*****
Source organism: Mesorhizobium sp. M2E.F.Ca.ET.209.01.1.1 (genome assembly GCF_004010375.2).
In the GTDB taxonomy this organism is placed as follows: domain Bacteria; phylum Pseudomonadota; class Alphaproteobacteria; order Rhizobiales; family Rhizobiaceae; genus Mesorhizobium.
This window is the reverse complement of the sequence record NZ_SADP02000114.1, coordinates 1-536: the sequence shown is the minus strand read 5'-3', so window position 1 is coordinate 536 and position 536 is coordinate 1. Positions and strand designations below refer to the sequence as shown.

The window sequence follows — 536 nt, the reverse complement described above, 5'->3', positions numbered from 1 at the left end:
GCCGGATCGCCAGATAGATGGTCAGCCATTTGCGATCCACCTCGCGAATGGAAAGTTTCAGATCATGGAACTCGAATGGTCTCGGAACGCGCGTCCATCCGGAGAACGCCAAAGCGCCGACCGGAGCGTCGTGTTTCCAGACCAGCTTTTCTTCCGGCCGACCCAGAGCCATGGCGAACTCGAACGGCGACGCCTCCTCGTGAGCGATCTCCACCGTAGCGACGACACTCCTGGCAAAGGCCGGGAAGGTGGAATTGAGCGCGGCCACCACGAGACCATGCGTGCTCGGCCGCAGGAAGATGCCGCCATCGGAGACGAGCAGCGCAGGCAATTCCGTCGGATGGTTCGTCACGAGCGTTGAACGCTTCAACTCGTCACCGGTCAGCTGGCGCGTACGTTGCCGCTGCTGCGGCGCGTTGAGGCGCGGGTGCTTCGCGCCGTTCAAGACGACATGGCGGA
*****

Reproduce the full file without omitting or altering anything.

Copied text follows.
Source organism: Mesorhizobium sp. M2E.F.Ca.ET.209.01.1.1 (genome assembly GCF_004010375.2).
In the GTDB taxonomy this organism is placed as follows: domain Bacteria; phylum Pseudomonadota; class Alphaproteobacteria; order Rhizobiales; family Rhizobiaceae; genus Mesorhizobium.
This window is the reverse complement of the sequence record NZ_SADP02000114.1, coordinates 1-536: the sequence shown is the minus strand read 5'-3', so window position 1 is coordinate 536 and position 536 is coordinate 1. Positions and strand designations below refer to the sequence as shown.

The window sequence follows — 536 nt, the reverse complement described above, 5'->3', positions numbered from 1 at the left end:
GCCGGATCGCCAGATAGATGGTCAGCCATTTGCGATCCACCTCGCGAATGGAAAGTTTCAGATCATGGAACTCGAATGGTCTCGGAACGCGCGTCCATCCGGAGAACGCCAAAGCGCCGACCGGAGCGTCGTGTTTCCAGACCAGCTTTTCTTCCGGCCGACCCAGAGCCATGGCGAACTCGAACGGCGACGCCTCCTCGTGAGCGATCTCCACCGTAGCGACGACACTCCTGGCAAAGGCCGGGAAGGTGGAATTGAGCGCGGCCACCACGAGACCATGCGTGCTCGGCCGCAGGAAGATGCCGCCATCGGAGACGAGCAGCGCAGGCAATTCCGTCGGATGGTTCGTCACGAGCGTTGAACGCTTCAACTCGTCACCGGTCAGCTGGCGCGTACGTTGCCGCTGCTGCGGCGCGTTGAGGCGCGGGTGCTTCGCGCCGTTCAAGACGACATGGCGGA